Tag Archives: chile

Chile Puya

Puya ChileI don’t recall ever finding Chile Puya in Texas or California markets. It’s common in Southern Mexico, where I remember buying it in the market at Tecomán, Colima.

Spicier than New Mexico or Pasillas but not as hot as Chile de Arbol – and almost a cherry-like fruitiness. Delicious find in Albuquerque at Los Altos Ranch Market on Atrisco.    

Taco sauce:

2 cups loose chile puya without seeds or stems
1 Tbs cominos
1 Tbs minced garlic
1 Tbs olive oil
1 Tsp kosher salt

Cover the chiles with water in small saucepan and bring to a boil.  Crush cumin seed and add, reduce to simmer for one hour.  Dump all into blender and add garlic, oil and salt.  Puree on high for 30 secs.


10 oz bag New Mexico red chile pods
12 oz bag frozen chopped spinach
3/4 cup chopped sweet onion
3/4 cup cooked pinto beans (drained)
1 tablespoon minced garlic
3 tablespoons olive oil

How to do it:
1. Carefully remove the corazones, or “hearts”, from all of the red chile pods. Throw out the seeds and outside stems for the birds, and save the flesh of the chiles in an airtight container for making enchilada sauce. This is a tedious process, but the flavor of the corazones is wonderful, subtle and unique. I like the hot red chile pods for enchilada sauce, but the corazones are extremely spicy so stick with the mild chile pods for this recipe (consider yourself warned);
2. Saute the onion in a large skillet over medium heat until clear;
3. Add frozen spinach, corazones and pinto beans;
4. Stir until spinach is no longer frozen, then add garlic;
5. Cover and reduce to low heat for 15-20 minutes, stirring frequently;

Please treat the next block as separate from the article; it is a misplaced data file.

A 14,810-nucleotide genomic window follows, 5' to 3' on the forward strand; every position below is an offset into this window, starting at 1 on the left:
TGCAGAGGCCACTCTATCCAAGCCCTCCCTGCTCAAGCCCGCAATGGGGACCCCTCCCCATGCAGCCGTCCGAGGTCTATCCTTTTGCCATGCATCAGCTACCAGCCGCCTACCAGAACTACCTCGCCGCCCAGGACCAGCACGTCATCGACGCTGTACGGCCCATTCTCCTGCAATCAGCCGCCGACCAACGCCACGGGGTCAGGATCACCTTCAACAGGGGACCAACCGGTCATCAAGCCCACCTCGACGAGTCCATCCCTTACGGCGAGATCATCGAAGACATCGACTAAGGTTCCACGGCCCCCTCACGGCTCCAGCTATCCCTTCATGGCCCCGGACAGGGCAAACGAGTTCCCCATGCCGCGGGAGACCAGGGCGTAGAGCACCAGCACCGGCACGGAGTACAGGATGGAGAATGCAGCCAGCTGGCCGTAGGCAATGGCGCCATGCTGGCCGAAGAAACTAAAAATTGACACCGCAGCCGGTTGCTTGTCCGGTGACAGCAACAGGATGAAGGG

6. Remove to serving dish.

Eat hot with green chile corn muffins or fresh corn tortillas. If you eat pork, then quelites are a sure-fire compliment to grilled pork carnitas.  I don’t cook with salt but a little bit of sea salt will help enhance the subtle flavor of the corazones de chile.

I sound a lot like this when I eat my quelites:


My recipe for Pozole


You will need:

2 pounds pork loin
12 oz low sodium vegetable broth
3/4 cup diced onion
3 30-oz cans white hominy
1 pkg red or corn tostadas (not chips)
1 oz dried chiles de arbol
2 tablespoons whole cumin seed
1 teaspoon salt
6-8 crushed garlic cloves
white vinegar
vegetable oil
1 bunch cilantro
4-5 small Mexican limes

Remove stems and seeds from chiles and set aside
Prepare diced onion and crushed garlic, set aside
Trim fat from pork, cut into cubes, place in large non-stick stock pot
Place chiles in smallest saucepan with enough water to float all the chiles, bring to boil then reduce to lowest heat and leave covered
Add a bit of vegetable oil to the pork, then brown over high heat in bottom of stockpot
After pork meat is white but not yet browned, crush a heaping teaspoon of cumin seed over pork and continue stirring
When pork meat is browned, reduce to medium high heat, add onion and garlic, stir until onion clarifies
Drain hominy and add to pork
Add vegetable broth and water, as needed, to an even ratio of liquid to everything else
Bring to boil for 3 minutes then cover and reduce to simmer for 4 hours, stirring occasionally
After about an hour of simmering, remove saucepan of chiles & water from stove and pour all into blender
Add 1 teaspoon cominos, 1/2 teaspoon white vinegar, juice from one lime, 1 teaspoon salt, and 2 teaspoons crushed garlic
Liquify chile mixture and set aside in bowl

Pozole is ready to serve after 4 hours of simmering.  Present with red tostadas and side bowls of chile sauce, chopped cilantro, chopped onion, and lime wedges.